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For defense team, Jackson's fame may pose challenge

Michael Jackson first performed at the Apollo at

Michael Jackson first performed at the Apollo at its Amateur Night with his brothers in the late 1960s. They won, and their career as the Jackson Five was launched. Photo Credit: AP, 2005

LOS ANGELES - Michael Jackson’s fame could pose a challenge for Dr. Conrad Murray’s defense team as his lawyers fight an involuntary manslaughter charge against the physician in the singer’s death.

Citing the “popularity of Michael Jackson,” criminal defense
lawyer Harland Braun, who has handled celebrity cases and defended doctors in court, said Tuesday that Murray’s defense team has a monumental job ahead.

“How would (jurors) be accepted back into the community if they
acquit him?” Braun said. “It’s a tough case.”

Attorney Steve Cron, who also has handled medical cases, said
the attorneys are being confronted this week with a mountain of
evidence amassed by the Los Angeles Police Department during their nearly eight-month investigation.

“I would safely say there are tens of thousands of pages of
reports as well as CDs, videos, phone records and photographs.
“They will be looking at all of Michael Jackson’s medical records,
search warrant affidavits and reports on every person who was
interviewed,” Cron said.

Cron said Jackson’s interaction with the doctor and his alleged
demands for the drug propofol is likely to come into play.

"A bad result doesn’t mean bad doctoring,” said Cron. “They
will find an expert who will say he had a difficult, demanding
patient who needed to sleep and he did what was reasonable.”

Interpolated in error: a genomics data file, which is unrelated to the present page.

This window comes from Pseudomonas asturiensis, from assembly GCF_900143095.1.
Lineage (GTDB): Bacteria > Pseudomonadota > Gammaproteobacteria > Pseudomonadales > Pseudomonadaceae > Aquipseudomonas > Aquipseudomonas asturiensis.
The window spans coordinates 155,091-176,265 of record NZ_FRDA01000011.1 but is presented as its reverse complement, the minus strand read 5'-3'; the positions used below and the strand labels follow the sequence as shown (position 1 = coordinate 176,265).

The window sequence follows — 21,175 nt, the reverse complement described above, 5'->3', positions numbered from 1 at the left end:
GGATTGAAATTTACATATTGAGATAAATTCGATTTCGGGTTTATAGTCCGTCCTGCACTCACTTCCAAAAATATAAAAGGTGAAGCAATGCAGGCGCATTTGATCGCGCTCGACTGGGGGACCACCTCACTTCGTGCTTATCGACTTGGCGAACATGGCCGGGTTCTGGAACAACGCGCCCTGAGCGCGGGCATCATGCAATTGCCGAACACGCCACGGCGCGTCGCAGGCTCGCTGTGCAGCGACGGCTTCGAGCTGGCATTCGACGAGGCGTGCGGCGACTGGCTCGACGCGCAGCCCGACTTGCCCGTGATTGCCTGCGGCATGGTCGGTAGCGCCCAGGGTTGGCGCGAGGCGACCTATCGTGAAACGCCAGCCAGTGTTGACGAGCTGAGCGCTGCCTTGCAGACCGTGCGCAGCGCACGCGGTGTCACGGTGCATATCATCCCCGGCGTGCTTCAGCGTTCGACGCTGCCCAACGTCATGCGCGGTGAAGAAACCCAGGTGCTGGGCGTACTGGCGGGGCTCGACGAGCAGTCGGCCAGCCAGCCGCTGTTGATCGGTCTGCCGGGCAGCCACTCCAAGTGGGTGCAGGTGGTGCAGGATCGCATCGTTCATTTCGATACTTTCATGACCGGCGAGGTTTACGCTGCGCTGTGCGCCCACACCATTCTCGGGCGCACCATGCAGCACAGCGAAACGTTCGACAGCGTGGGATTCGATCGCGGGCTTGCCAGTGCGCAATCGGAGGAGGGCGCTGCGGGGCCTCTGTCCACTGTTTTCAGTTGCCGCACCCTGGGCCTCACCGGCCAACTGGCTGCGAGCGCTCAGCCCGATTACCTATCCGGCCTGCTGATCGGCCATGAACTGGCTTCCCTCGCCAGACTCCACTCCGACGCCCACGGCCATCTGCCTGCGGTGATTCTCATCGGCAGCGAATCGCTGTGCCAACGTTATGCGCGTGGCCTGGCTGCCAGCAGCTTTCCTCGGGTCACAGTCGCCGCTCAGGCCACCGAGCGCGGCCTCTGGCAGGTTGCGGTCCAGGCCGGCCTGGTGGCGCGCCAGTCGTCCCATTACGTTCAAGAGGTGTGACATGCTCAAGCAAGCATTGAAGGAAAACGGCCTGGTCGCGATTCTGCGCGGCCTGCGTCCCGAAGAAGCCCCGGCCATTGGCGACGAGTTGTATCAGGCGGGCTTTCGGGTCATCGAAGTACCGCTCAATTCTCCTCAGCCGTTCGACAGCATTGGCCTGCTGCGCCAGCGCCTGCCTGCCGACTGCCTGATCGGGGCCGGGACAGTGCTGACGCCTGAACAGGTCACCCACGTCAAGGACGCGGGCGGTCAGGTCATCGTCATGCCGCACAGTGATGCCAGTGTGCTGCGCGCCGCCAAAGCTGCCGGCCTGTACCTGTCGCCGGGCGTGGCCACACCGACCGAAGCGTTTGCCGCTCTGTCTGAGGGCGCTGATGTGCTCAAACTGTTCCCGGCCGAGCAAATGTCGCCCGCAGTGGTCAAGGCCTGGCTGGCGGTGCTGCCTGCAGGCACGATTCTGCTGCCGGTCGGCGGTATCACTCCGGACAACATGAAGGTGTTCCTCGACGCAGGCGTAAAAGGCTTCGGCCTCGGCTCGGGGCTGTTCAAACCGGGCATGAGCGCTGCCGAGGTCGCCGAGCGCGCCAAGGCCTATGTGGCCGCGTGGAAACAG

Jackson died at the age of 50 on June 25 in his rented Bel Air
mansion. Murray, a Caribbean born physician who had been hired by the superstar to look after his health during a rigorous comeback
tour, told police he gave Jackson propofol and other sedatives to
help him sleep.

Murray’s lead counsel, Ed Chernoff, has said that nothing the
doctor gave Jackson should have killed him.

A coroner’s report found that the singer died of acute propofol
intoxication.

Deputy District Attorney David Walgren, who charged Murray with
involuntary manslaughter, will seek to prove he acted with “gross
negligence” when he gave the singer propofol. The anesthetic is
used in hospital situations for surgery and prosecution experts are
expected to say it was reckless to use it in a private home without
proper equipment.

“It will probably be a battle of the experts,“said McGregor
Scott, a San Francisco criminal defense lawyer who is also a former state and federal prosecutor. “If the defense comes up with a doctor with spotless credentials who says this was reasonable, that could create reasonable doubt.”

Some wonder if doctors will be willing to testify for Murray in
such a controversial case, but Scott said, “There’s always an
expert that can be found.”

He acknowledged that experts often demand high fees to testify
and Murray has been known to have financial troubles which led him to sign up as Jackson’s doctor in the first place. When Jackson
died, Murray had yet to collect his first $150,000 monthly paycheck
and the negative publicity forced him to stop practicing medicine
for months while his bills piled up. Recently, he reopened his
Houston office and said he would resume practicing in Las Vegas.

The California Medical Board is preparing to seek removal of
Murray’s medical license in the state. If other states where he
practices follow suit, his financial condition could grow even
worse.

Walgren, filed papers Monday saying that Murray “leads an
irresponsible and financially unstable life” and “has been the
subject of multiple liens, defaults and evictions.”

If true, it has not stopped Murray from hiring an impressive
three-person legal team to represent him. In addition to Chernoff,
his lawyers are J. Michael Flanagan, who once defended a nurse on propofol-related charges, and Joseph Low who represented two
Marines who were court-martialed on charges of crimes in Iraq.

Murray’s next court appearance is April 5 to schedule a
preliminary hearing.

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